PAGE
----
Photo by @chien_chi_chang | 2002. New Yorks Chinatown. Humans need to hold hope in their hands. This man was willing to live in poverty in hope of prosperity, to sacrifice his immediate happiness to realize the dream of giving his children a better life. It has been 16 years since I took this photo in New York’s Chinatown as part of an ongoing project about immigrants. A few years later, this man is now living with his family in New York, and today they are living the American dream. But is economic prosperity worth the social cost? Perhaps the answers to such questions can be found in the lives of the people left behind in China and in those of the second and third generations who are growing up in the United States. Look at them and listen to their voices. You may not understand their language, but you can feel their longing. #MagnumPhotos #cccontheroad

Foto de @ chien_chi_chang | Eu trabalho na Chinatown de Nova York desde 1992 - há mais de 26 anos - e ainda é um projeto em andamento. A imigração é frequentemente impelida pelo sofrimento. Testemunhar os padrões inconstantes das populações é ver o mundo em todas as suas exigências - guerras, desastres naturais, repressão, fome, pobreza e perseguição. Mas há um arco-íris no fundo da caixa de problemas de Pandora; a esperança também impulsiona os imigrantes a se instalarem em terras estranhas. Eu deveria saber: eu sou um eu mesmo. Eu acompanhei e fotografei vinte famílias em Chinatown, e essas relações estão culminando em um drama trigeracional. As pessoas nessas fotos estavam dispostas a sacrificar seu conforto imediato para realizar o sonho de dar aos filhos uma vida melhor. Alguns desses primeiros imigrantes retornaram à China para aproveitar o resto de suas vidas em prosperidade, com membros da família que não viam há décadas. Outros estão tentando viver o sonho americano. O traço comum, a qualidade universal neste trabalho, é a necessidade humana essencial de ter esperança em suas mãos. #MagnumFotos #cccontheroad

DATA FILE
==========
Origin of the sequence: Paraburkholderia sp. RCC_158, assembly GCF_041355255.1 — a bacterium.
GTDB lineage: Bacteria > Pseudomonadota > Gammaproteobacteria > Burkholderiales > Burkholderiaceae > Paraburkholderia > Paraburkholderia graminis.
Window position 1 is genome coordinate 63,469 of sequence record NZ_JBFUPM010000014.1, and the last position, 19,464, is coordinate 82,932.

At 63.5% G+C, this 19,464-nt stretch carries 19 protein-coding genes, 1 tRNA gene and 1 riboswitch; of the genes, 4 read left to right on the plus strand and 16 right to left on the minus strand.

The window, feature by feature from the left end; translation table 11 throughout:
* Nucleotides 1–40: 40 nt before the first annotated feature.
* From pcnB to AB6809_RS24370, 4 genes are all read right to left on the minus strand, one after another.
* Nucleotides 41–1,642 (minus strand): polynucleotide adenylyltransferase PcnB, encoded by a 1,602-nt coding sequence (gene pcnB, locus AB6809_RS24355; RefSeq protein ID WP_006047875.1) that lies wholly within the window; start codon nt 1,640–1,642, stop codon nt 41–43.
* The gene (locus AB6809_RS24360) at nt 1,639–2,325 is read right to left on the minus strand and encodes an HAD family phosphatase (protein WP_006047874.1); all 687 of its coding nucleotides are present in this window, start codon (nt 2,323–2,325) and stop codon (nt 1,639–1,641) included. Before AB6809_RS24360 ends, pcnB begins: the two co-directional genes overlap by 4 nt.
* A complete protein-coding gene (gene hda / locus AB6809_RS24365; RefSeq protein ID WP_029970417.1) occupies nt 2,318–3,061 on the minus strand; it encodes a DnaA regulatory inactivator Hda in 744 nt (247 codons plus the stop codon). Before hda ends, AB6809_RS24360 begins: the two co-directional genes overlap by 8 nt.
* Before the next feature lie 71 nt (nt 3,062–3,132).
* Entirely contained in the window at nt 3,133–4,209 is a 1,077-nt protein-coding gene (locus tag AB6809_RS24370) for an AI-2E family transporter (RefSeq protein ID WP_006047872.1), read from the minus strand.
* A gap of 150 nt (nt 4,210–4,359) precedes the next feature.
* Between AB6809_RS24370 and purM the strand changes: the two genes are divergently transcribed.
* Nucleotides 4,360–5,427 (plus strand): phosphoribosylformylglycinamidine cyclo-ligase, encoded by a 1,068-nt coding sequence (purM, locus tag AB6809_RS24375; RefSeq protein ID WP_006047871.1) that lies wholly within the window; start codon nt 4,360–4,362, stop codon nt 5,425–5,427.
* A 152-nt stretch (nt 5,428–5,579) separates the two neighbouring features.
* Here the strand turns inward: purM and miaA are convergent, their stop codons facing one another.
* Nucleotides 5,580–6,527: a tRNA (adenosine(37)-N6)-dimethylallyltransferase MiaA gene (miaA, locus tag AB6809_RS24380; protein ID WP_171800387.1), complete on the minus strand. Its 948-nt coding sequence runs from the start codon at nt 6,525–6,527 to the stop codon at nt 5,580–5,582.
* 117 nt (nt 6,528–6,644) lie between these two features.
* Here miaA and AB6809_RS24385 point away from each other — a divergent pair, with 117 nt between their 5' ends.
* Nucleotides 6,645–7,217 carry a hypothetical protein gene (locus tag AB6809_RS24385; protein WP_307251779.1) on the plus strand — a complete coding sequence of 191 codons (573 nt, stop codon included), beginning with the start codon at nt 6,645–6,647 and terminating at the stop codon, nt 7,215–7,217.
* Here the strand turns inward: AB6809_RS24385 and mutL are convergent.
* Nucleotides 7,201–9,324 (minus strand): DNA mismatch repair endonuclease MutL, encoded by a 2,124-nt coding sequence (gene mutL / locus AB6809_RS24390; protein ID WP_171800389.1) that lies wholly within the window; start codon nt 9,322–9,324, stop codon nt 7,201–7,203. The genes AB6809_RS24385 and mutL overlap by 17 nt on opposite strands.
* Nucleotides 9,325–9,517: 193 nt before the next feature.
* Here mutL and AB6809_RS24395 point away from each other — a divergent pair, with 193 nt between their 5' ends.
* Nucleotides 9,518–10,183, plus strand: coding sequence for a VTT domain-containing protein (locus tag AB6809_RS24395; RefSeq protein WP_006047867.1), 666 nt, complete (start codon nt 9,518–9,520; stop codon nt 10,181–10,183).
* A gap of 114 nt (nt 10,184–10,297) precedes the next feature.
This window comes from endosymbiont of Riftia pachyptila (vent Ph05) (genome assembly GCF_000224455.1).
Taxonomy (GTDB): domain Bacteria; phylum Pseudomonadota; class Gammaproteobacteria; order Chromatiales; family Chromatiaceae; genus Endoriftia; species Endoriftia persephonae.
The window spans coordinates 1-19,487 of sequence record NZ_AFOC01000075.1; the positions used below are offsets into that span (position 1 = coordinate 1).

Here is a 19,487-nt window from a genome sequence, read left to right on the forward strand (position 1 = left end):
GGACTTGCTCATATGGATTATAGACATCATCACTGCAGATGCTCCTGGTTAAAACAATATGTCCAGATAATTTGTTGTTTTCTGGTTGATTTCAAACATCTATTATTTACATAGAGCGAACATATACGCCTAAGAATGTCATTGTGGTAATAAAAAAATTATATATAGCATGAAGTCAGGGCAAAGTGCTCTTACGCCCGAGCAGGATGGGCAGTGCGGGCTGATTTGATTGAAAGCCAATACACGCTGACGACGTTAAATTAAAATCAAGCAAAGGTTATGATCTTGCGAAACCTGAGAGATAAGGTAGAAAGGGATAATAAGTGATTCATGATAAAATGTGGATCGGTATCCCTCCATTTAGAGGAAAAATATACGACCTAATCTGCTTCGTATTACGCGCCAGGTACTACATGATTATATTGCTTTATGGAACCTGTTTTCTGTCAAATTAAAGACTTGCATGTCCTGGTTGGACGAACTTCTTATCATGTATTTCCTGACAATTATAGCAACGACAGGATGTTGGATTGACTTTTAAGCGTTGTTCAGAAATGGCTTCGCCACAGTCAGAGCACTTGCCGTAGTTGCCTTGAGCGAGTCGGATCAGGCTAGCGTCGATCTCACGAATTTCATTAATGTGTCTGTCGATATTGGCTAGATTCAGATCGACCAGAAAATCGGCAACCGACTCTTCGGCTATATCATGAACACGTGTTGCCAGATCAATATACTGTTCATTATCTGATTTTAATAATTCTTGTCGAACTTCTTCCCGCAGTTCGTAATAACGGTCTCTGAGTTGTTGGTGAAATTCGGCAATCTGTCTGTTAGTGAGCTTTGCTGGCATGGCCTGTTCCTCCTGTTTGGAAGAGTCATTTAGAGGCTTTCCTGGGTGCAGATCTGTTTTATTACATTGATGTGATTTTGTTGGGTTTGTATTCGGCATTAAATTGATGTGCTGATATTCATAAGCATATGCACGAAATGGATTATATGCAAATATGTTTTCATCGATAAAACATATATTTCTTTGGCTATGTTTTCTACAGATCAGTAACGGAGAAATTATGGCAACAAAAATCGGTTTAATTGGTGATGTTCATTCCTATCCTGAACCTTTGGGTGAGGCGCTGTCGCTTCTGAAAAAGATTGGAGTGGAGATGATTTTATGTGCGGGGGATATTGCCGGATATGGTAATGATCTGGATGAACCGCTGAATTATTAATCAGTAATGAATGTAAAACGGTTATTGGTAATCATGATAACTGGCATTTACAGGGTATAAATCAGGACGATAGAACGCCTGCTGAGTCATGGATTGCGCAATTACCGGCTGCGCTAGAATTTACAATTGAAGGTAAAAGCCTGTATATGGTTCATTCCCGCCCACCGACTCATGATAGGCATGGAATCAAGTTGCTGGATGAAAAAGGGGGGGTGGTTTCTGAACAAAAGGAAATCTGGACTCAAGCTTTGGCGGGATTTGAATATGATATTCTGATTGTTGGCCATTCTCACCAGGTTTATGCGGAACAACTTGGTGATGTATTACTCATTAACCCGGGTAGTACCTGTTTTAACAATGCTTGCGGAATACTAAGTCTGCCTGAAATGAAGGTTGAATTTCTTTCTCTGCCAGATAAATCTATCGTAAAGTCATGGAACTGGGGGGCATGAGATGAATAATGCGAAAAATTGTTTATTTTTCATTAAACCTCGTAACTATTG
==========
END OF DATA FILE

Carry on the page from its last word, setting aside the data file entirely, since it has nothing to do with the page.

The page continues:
Foto de chien_chi_chang | Eu trabalho na Chinatown de Nova York desde 1992 - há mais de 26 anos - e ainda é um projeto em andamento. Eu acompanhei e fotografei vinte famílias em Chinatown, e essas relações estão culminando em um drama trigeracional. As pessoas nessas fotos estavam dispostas a sacrificar seu conforto imediato para realizar o sonho de dar aos filhos uma vida melhor. Alguns desses primeiros imigrantes retornaram à China para aproveitar o resto de suas vidas em prosperidade, com membros da família que não viam há décadas. Outros estão tentando viver o sonho americano. #MagnumFotos #cccontheroad